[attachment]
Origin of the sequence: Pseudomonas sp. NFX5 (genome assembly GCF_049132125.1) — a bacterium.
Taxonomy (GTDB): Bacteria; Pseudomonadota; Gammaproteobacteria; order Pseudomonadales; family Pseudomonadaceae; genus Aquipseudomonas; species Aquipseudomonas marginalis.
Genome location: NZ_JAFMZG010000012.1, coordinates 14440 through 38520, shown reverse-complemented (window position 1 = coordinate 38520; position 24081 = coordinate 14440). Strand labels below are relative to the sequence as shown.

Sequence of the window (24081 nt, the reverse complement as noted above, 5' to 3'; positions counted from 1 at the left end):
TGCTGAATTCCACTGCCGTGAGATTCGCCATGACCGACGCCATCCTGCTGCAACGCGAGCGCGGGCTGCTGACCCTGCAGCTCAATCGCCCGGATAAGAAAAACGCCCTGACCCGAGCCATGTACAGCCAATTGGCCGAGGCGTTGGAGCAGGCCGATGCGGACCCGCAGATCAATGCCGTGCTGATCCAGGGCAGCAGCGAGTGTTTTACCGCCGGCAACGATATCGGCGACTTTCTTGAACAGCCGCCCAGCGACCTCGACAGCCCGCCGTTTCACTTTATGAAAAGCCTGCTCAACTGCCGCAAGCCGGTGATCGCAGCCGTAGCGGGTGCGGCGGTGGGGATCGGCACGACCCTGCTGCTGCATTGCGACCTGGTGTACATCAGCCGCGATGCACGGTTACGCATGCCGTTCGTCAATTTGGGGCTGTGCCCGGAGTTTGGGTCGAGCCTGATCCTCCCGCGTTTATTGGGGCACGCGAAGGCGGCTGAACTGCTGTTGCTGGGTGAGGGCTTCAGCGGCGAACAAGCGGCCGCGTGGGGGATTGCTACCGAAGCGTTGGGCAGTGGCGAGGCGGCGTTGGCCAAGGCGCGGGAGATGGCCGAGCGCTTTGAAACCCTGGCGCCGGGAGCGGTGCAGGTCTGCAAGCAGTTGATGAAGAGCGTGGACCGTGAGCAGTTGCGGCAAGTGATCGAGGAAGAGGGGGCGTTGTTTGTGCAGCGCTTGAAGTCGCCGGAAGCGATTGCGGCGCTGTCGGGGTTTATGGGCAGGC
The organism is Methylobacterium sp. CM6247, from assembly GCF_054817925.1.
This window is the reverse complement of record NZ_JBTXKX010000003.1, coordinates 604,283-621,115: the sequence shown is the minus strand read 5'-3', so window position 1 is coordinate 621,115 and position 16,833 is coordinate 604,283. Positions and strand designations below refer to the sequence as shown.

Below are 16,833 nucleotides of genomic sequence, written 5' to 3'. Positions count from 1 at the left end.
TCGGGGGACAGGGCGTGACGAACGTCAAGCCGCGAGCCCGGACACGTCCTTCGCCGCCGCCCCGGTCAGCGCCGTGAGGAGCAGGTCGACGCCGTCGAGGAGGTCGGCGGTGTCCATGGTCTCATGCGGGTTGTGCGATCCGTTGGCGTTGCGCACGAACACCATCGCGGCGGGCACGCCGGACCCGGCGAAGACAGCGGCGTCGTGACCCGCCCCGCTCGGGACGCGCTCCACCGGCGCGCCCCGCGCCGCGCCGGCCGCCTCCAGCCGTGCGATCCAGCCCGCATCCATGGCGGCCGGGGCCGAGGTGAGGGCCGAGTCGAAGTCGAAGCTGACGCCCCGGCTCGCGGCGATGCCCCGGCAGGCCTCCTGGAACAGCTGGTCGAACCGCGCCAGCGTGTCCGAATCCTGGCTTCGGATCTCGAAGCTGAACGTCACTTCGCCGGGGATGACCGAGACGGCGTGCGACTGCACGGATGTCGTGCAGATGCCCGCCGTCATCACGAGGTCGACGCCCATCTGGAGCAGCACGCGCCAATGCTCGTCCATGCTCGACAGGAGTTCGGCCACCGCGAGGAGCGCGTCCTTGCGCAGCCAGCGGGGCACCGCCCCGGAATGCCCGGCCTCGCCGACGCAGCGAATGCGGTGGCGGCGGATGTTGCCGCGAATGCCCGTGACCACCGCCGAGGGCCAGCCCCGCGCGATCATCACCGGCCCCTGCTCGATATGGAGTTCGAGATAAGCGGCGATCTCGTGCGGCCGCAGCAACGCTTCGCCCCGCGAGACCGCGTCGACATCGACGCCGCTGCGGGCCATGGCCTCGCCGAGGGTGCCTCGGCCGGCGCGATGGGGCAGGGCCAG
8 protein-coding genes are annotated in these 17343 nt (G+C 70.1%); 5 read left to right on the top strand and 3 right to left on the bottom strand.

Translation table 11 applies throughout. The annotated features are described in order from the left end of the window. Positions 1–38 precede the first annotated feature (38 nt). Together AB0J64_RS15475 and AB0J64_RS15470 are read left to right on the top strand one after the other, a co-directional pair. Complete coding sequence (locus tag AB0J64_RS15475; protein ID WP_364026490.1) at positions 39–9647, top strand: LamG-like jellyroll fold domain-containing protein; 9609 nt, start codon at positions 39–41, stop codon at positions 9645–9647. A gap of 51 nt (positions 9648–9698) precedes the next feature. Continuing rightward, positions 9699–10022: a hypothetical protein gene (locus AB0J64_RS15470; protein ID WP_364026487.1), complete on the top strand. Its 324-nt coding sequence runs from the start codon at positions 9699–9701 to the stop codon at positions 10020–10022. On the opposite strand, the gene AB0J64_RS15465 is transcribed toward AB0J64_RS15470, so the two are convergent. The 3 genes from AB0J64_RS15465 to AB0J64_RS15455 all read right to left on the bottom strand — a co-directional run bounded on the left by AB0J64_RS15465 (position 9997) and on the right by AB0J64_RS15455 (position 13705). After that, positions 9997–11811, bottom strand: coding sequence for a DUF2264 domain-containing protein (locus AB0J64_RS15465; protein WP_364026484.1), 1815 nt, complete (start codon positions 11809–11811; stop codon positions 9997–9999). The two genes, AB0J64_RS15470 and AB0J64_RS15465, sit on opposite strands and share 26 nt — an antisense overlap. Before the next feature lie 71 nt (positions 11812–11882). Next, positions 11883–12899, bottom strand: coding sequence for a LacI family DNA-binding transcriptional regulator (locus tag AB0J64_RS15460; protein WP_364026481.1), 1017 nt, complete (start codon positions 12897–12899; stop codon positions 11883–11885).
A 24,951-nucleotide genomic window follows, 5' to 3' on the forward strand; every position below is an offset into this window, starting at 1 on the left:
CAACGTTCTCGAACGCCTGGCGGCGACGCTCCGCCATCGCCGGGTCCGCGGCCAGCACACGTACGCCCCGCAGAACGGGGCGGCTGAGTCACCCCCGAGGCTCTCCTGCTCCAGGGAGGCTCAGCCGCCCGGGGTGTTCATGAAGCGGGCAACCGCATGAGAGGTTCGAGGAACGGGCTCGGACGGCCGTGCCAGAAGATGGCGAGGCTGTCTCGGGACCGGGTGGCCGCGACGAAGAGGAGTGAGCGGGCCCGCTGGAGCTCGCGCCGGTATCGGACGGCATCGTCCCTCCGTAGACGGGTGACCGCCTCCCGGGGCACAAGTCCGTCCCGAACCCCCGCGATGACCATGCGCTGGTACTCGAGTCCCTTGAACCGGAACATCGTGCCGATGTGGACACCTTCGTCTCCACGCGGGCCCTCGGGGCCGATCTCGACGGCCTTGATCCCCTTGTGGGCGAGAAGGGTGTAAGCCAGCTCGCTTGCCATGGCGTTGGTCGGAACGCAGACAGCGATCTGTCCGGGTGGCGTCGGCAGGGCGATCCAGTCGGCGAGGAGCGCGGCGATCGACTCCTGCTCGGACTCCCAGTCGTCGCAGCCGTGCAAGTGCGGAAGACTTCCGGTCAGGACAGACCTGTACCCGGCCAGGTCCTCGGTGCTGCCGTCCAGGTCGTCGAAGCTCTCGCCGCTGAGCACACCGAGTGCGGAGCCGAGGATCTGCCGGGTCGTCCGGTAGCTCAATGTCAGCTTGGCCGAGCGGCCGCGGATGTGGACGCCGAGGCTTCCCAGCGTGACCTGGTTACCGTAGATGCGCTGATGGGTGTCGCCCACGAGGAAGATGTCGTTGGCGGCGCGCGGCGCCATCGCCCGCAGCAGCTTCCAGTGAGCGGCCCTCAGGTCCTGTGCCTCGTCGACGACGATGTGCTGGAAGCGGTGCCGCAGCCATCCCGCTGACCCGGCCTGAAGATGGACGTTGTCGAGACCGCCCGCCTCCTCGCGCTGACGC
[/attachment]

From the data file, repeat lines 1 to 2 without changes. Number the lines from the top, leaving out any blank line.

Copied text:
Origin of the sequence: Pseudomonas sp. NFX5 (genome assembly GCF_049132125.1) — a bacterium.
Taxonomy (GTDB): Bacteria; Pseudomonadota; Gammaproteobacteria; order Pseudomonadales; family Pseudomonadaceae; genus Aquipseudomonas; species Aquipseudomonas marginalis.